What is the Zoning Board Responsible for?

The Zoning Board is empowered to review and deliberate on appeals resulting from a determination made by an administrative official concerning the following:

Interpretation: The Zoning Board has the authority to decide any question involving the interpretation of any provision of the Village of Tarrytown Zoning Code.

Area variances: The Zoning Board has the authority to grant area variances from the area or dimensional requirements outlined in the Village Zoning Code. In making its determination, the Board shall take into consideration the benefit to the applicant if the variance is granted, as weighed against the detriment to the health, safety and welfare of the neighborhood or community by such grant. In making such determination, the Board also considers:

  1. Whether an undesirable change will be produced in the character of the neighborhood or a detriment to nearby properties will be created by the granting of the area variance;
  2. Whether the benefit sought by the applicant can be achieved by some method, feasible for the applicant to pursue, other than an area variance;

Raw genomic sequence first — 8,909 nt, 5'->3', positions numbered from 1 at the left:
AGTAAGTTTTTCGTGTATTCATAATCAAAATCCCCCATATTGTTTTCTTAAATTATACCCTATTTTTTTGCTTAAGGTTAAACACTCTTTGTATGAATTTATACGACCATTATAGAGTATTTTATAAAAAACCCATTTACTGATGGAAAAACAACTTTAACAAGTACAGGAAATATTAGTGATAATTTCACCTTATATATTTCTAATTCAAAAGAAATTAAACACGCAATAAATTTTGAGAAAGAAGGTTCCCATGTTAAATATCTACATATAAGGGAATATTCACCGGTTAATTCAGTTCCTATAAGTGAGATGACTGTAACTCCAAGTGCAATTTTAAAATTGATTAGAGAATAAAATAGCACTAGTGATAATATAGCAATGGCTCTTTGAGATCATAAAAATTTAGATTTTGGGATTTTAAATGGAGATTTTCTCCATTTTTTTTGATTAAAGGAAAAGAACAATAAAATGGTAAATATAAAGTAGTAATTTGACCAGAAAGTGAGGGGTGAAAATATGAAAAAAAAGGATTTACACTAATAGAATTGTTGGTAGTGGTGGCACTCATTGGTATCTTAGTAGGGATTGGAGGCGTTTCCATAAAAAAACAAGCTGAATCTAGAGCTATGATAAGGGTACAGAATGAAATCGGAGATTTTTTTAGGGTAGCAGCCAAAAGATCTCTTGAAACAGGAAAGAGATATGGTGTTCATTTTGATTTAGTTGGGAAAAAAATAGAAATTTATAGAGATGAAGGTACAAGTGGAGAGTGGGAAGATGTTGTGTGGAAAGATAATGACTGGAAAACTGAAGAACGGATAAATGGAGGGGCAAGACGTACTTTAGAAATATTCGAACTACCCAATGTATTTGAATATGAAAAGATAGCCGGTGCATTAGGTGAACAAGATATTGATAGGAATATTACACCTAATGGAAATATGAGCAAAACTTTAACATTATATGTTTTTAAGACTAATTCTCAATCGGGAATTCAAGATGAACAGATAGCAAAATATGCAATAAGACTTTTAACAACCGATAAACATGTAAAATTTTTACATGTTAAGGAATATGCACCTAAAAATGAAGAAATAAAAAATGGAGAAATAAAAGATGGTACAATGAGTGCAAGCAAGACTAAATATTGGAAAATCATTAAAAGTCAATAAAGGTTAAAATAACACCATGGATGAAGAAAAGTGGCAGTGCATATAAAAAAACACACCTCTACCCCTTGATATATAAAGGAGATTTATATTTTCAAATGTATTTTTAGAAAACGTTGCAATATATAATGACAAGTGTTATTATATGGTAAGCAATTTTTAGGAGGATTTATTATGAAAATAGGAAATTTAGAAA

3. Whether the requested area variance is substantial;
  4. Whether the proposed variance will have an adverse effect or impact on the physical or environmental conditions in the neighborhood or district; and
  5. Whether the alleged difficulty was self-created, which consideration shall be relevant to the decision of the Board of Appeals but shall not necessarily preclude the granting of the area variance.

The Board, in the granting of area variances, will grant the minimum variance that it deems necessary and adequate and at the same time preserve and protect the character of the neighborhood and the health, safety and welfare of the community.

Use variances: The Zoning Board has the authority to grant use variances, authorizing a use of the land which otherwise would not be allowed or would be prohibited by the terms of the Zoning Code. Applicants must show that applicable zoning regulations and restrictions have caused unnecessary hardship. In order to prove such unnecessary hardship, the applicant must demonstrate:

  1. Under applicable zoning regulations, the applicant is deprived of all reasonable economic use or benefit from the property in question, which deprivation must be established by competent financial evidence.
  2. The alleged hardship relating to the property in question is unique and does not apply to a substantial portion of the district or neighborhood;
  3. The requested use variance, if granted, will not alter the essential character of the neighborhood; and
  4. The alleged hardship has not been self-created.

The Zoning Board of Appeals, in the granting of use variances, will grant the minimum variance that it deems necessary and adequate to address the request.